Monochromatic Cabinets and Hardware
DIY Painted Wooden Knobs
Hardware can often be the hardest choice of a cabinet project (exactly the reason why it took me one whole year to add knobs to our studio doors...a tragic year for fingernails). It can be both expensive and overwhelming. Here is an option that might aid in that choice. For those looking for an affordable, simple (albeit time consuming) and functional design option, try this painted wooden knob project. It may be the route for you.
What you'll need:
Wooden Knobs - I chose two sizes of knobs for this project, one larger for the drawers and a smaller option for the doors. These wooden knobs can be found at the Home Depot
- Pull Drawer Knobs Liberty Classic 1-13/16 in. (46 mm) Unfinished Birch Wood Round Cabinet Knob ($1.98 per knob)
- Door Knobs: Liberty Rowland 1-1/4 in. (32 mm) Birch Wood Round Cabinet Knob ($.98 per knob)
- Rust-Oleum Painter's Touch 2X 12 oz. Flat White Primer General Purpose Spray Paint
- Cabinet paint color (in this case: Benjamin Moore White Sand)
- Kreg Cabinet Hardware Jig ($29.97)
- Drill with 3/16 Drill Bit (for drilling hardware hole in cabinets)
- Husky HVLP and Standard Gravity Feed Spray Gun Kit ($99.98)
We are not reinventing the wheel here, this is simply painting knobs. If you mess up, it's just paint (and inexpensive materials). Release yourself from the pressure of perfection, it will look beautiful (I know it).
Before you get started: Create a drying rack for your knobs. This consists of a scrap piece of wood with nails nailed into the back. The nails create a suspended area for the knobs to dry. Gently press the backs of your knobs (where the screw will go) into the nails so they stick. This allows you to move the knobs without touching them. (See below for reference. We were painting knobs for multiple different cabinets which is why you are seeing various colors)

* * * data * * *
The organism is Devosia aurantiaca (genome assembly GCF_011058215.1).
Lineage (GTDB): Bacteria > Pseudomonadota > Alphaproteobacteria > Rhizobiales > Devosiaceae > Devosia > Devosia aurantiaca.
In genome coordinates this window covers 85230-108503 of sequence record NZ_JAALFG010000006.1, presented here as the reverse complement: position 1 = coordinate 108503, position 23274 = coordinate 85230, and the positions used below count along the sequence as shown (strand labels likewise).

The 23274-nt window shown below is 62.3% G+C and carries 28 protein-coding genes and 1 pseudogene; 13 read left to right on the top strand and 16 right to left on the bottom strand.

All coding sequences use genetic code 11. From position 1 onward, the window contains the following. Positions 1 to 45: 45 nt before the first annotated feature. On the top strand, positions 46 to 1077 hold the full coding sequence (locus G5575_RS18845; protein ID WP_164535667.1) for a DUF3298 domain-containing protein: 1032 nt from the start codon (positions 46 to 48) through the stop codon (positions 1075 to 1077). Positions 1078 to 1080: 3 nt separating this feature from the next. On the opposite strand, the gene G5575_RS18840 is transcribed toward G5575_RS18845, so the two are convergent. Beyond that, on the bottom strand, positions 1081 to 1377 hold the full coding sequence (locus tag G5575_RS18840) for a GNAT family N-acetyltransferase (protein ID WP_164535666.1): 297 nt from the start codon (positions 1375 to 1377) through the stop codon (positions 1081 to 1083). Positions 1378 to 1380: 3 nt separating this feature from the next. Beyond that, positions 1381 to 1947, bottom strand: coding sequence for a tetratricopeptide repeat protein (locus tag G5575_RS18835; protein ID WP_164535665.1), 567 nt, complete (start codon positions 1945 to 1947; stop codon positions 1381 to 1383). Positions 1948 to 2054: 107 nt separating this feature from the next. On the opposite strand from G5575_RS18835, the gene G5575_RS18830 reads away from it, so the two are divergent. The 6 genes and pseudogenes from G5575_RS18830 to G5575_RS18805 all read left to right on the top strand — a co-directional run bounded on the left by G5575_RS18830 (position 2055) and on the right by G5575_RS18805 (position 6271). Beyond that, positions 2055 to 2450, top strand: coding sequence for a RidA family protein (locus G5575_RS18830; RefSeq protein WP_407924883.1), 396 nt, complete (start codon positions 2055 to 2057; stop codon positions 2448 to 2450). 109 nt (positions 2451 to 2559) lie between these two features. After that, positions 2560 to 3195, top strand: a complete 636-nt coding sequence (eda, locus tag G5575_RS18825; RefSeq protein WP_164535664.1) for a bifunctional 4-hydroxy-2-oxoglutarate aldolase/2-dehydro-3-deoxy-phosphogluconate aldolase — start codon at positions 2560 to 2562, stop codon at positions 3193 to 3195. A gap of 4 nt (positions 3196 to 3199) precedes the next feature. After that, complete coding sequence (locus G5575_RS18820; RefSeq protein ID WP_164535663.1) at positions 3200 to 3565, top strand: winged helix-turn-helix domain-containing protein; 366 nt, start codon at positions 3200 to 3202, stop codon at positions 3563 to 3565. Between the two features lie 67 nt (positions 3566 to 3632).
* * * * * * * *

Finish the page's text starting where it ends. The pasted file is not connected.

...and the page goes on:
Also, create an area where your knobs can dry. This should be a warm, clean, dry area where your knobs can cure for a week undisturbed (think basement, garage, closet)
Painting your hardware:
1. Prime your knobs with Rust-Oleum Painter's Touch 2X 12 oz. Flat White Primer General Purpose Spray Paint . When doing projects like this we like to use a spray paint primer so we don’t have to spend time cleaning the sprayer for a small amount of paint. Let the primer dry completely before continuing.
3. Lightly sand and wipe clean if needed. Rehang on the drying rack
4. Paint knobs x 2 coats. Allow knobs to dry completely in between each coat and lightly sand and clean if needed. Upon completion of the second coat, place knobs (still on the drying rack) in a clean, warm dry area to cure for several days. If you have the patience, we suggest a week.
5. Drill cabinet holes with 3/16 drill bit. We suggest using the Kreg Cabinet Hardware Jig Big time saver. Accurate and easy for repeatable holes. We usually make our own jig or use a square and tape measure for small projects but this was a big project so we thought we’d try this out and we liked it. Not good for drawers wider than 6” if you want centered hardware.
6. Install your knobs! All knobs come equipped with screws for installation.
It is not the fastest solution but it sure is pretty. If you're on the fence, start small, I think you will love the finished product.
Photos by Jenn Bravo